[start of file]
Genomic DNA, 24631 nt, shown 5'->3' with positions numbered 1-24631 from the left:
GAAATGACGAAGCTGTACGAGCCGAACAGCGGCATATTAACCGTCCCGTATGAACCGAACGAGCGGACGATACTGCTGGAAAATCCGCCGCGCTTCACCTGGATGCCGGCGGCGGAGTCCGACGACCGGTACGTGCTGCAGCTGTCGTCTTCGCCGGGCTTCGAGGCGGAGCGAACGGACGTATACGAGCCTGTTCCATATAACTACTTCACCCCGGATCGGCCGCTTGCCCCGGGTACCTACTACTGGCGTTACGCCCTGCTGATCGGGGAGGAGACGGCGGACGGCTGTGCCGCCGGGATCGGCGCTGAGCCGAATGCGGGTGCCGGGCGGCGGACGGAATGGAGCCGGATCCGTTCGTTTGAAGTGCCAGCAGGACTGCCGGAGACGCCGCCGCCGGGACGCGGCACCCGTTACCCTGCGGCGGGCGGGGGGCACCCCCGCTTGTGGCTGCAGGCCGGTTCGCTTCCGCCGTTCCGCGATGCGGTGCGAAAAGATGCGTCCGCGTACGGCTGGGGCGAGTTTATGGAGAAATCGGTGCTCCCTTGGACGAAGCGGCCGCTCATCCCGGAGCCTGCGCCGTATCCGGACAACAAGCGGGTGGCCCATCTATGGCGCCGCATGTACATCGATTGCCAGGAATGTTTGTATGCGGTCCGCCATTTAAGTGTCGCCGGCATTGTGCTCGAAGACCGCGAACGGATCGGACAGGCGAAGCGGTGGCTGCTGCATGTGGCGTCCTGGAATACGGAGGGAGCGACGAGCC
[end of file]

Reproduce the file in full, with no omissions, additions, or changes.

Genomic DNA, 24631 nt, shown 5'->3' with positions numbered 1-24631 from the left:
GAAATGACGAAGCTGTACGAGCCGAACAGCGGCATATTAACCGTCCCGTATGAACCGAACGAGCGGACGATACTGCTGGAAAATCCGCCGCGCTTCACCTGGATGCCGGCGGCGGAGTCCGACGACCGGTACGTGCTGCAGCTGTCGTCTTCGCCGGGCTTCGAGGCGGAGCGAACGGACGTATACGAGCCTGTTCCATATAACTACTTCACCCCGGATCGGCCGCTTGCCCCGGGTACCTACTACTGGCGTTACGCCCTGCTGATCGGGGAGGAGACGGCGGACGGCTGTGCCGCCGGGATCGGCGCTGAGCCGAATGCGGGTGCCGGGCGGCGGACGGAATGGAGCCGGATCCGTTCGTTTGAAGTGCCAGCAGGACTGCCGGAGACGCCGCCGCCGGGACGCGGCACCCGTTACCCTGCGGCGGGCGGGGGGCACCCCCGCTTGTGGCTGCAGGCCGGTTCGCTTCCGCCGTTCCGCGATGCGGTGCGAAAAGATGCGTCCGCGTACGGCTGGGGCGAGTTTATGGAGAAATCGGTGCTCCCTTGGACGAAGCGGCCGCTCATCCCGGAGCCTGCGCCGTATCCGGACAACAAGCGGGTGGCCCATCTATGGCGCCGCATGTACATCGATTGCCAGGAATGTTTGTATGCGGTCCGCCATTTAAGTGTCGCCGGCATTGTGCTCGAAGACCGCGAACGGATCGGACAGGCGAAGCGGTGGCTGCTGCATGTGGCGTCCTGGAATACGGAGGGAGCGACGAGCC